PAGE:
Customers, investors and business partners are increasingly interested in products and services that respect the environment. This is driven not only by their own convictions, but also by legal requirements. But at the same time, the phenomenon of greenwashing is on the rise.
What is greenwashing and how to combat it effectively
Greenwashing is the unsubstantiated claim that a product or service is environmentally friendly, produced in an environmentally safe way, in harmony with nature, or less harmful to the environment. This phenomenon can apply to any activity, such as communication, ambiguous labelling or packaging.
According to research conducted by the European Commission, a significant proportion – that is, more than 50% – of claims across the EU contain unclear, misleading or unsubstantiated information about the environmental properties of products, and as many as 40% are completely unsubstantiated.
In September this year, the European Parliament and the Council of the European Union reached a preliminary agreement on new rules that will guarantee consumers reliable product information and ban misleading advertising.
The aim is to protect consumers from misleading practices and help them make better choices by introducing truthful and verifiable metrics.
European Union fights greenwashing – what will be banned
Parliament and Council have decided to prohibit the following:
- Generic environmental claims, such as “environmentally friendly”, “natural”, “biodegradable”, “climate neutral” or “eco”, without proof of recognised excellent environmental performance relevant to the claim
- Commercial communications about a product with a feature that limits its durability if information is available on the feature and its effects on the durability;
Claims based on emissions offsetting schemes that a product has a neutral, reduced or positive impact on the environment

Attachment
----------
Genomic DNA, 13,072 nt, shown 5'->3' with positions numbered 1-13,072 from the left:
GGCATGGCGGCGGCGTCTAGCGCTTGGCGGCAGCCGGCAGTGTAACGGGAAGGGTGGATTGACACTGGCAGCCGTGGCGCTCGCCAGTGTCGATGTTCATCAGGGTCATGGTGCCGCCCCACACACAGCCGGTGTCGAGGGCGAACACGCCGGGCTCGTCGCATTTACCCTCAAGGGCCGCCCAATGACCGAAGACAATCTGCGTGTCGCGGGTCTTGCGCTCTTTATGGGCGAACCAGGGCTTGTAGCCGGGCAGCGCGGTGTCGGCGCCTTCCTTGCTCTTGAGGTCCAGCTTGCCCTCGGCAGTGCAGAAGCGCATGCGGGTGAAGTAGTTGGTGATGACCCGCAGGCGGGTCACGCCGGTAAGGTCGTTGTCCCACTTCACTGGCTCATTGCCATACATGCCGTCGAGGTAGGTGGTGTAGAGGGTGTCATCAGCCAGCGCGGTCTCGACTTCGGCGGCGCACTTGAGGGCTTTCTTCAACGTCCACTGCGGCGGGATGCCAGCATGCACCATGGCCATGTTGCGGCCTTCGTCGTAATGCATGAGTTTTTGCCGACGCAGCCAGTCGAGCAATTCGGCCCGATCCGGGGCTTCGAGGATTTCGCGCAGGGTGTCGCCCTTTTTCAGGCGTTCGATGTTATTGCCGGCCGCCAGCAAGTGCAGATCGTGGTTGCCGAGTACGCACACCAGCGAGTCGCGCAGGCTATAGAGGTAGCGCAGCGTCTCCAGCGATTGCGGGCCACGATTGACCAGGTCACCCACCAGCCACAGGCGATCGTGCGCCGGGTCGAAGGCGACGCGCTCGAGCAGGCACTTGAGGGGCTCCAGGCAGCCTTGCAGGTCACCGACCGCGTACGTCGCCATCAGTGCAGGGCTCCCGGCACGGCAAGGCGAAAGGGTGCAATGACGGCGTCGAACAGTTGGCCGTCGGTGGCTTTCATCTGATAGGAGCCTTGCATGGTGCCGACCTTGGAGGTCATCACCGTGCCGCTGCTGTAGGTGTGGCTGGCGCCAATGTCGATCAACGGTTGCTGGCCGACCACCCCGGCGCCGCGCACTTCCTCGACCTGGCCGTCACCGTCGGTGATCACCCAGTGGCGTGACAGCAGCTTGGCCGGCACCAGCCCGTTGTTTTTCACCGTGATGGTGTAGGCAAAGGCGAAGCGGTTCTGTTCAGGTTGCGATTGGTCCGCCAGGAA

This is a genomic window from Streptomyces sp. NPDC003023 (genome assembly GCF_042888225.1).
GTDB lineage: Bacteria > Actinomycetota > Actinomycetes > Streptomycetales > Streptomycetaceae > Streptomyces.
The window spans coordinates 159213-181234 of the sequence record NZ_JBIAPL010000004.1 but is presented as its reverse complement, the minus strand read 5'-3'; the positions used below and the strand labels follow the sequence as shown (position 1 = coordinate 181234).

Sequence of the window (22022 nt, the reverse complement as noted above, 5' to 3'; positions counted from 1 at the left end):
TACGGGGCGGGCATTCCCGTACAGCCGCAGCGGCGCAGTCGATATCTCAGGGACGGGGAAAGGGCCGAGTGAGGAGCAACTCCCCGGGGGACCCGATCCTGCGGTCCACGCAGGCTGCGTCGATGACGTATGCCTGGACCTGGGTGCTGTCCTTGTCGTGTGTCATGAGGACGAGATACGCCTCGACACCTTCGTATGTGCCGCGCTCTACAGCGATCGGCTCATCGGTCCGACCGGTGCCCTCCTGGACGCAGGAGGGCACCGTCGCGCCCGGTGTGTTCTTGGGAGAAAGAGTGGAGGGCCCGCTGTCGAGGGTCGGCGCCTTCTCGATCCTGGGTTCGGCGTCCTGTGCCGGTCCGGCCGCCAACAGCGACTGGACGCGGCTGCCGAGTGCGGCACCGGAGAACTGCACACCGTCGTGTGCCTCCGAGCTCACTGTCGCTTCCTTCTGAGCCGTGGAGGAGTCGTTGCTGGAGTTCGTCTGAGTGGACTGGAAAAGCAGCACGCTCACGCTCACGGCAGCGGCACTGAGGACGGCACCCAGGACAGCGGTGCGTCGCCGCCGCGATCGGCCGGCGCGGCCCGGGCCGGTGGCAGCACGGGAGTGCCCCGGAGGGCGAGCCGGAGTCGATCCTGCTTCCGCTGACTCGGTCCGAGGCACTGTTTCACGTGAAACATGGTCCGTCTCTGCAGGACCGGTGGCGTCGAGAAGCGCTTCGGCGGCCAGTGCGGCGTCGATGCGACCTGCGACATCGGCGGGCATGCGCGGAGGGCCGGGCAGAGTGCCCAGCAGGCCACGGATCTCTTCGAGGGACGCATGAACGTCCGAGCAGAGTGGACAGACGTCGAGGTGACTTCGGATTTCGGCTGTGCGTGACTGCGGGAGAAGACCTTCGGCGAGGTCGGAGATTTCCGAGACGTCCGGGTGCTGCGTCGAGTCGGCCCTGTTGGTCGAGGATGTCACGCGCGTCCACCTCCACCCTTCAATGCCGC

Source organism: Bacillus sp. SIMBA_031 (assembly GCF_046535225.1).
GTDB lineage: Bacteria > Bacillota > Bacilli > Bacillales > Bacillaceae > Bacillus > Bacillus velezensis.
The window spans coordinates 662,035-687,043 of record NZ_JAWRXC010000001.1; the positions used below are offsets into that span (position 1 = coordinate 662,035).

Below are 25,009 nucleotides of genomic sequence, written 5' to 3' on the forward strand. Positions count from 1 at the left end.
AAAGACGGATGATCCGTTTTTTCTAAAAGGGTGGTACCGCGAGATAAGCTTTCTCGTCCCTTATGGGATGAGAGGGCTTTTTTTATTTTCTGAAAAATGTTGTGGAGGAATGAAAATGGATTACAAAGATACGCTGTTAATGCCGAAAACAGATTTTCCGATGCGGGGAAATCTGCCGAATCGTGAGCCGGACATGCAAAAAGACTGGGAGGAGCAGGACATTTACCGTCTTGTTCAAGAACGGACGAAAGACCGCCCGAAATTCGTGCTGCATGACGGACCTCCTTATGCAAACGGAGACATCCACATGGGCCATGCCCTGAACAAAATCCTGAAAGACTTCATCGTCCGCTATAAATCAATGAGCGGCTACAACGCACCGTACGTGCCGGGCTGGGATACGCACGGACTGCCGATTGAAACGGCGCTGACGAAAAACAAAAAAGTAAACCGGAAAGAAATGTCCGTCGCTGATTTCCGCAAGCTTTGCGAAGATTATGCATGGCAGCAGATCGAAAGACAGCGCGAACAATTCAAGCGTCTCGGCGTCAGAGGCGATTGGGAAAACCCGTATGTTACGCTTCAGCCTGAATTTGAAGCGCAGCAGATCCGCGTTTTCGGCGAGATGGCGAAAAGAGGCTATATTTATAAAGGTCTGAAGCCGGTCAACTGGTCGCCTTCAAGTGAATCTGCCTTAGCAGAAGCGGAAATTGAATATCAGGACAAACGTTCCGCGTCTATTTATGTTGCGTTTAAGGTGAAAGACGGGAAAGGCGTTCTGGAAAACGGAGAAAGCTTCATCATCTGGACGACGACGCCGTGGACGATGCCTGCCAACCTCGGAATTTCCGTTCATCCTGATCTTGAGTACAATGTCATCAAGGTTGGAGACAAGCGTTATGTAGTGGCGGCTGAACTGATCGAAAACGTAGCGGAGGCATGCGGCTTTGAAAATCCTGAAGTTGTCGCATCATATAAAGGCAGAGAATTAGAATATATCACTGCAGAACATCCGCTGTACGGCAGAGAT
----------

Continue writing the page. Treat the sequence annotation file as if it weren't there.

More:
- Sustainability labels not based on approved certification schemes or established by public authorities
- Durability claims in terms of usage time or intensity under normal conditions, if not proven
- Prompting the consumer to replace consumables, such as printer ink cartridges, earlier than strictly necessary
- Presenting software updates as necessary even if they only enhance functionality features
- Presenting goods as repairable when they are not
It is likely that the agreement will be put to a final vote in November and will receive final approval from both the Parliament and the Council. Once the directive enters into force, Member States will have 24 months to incorporate the provisions into national law.
UOKiK one step ahead of the European Union
This year, the President of the Office of Competition and Consumer Protection (UOKiK) has launched several investigations into whether companies using environmental claims in their marketing communications may be harming the collective interests of consumers. The President of the Office is collecting evidence to evaluate the actions taken.
For harming the collective interests of consumers, companies may be fined up to 10% of their turnover in the financial year preceding the year in which the fine is imposed
Separately, the President of UOKiK may impose a fine of up to PLN 2 million on a person managing a business who intentionally harms the collective interests of consumers.
Questions? Contact us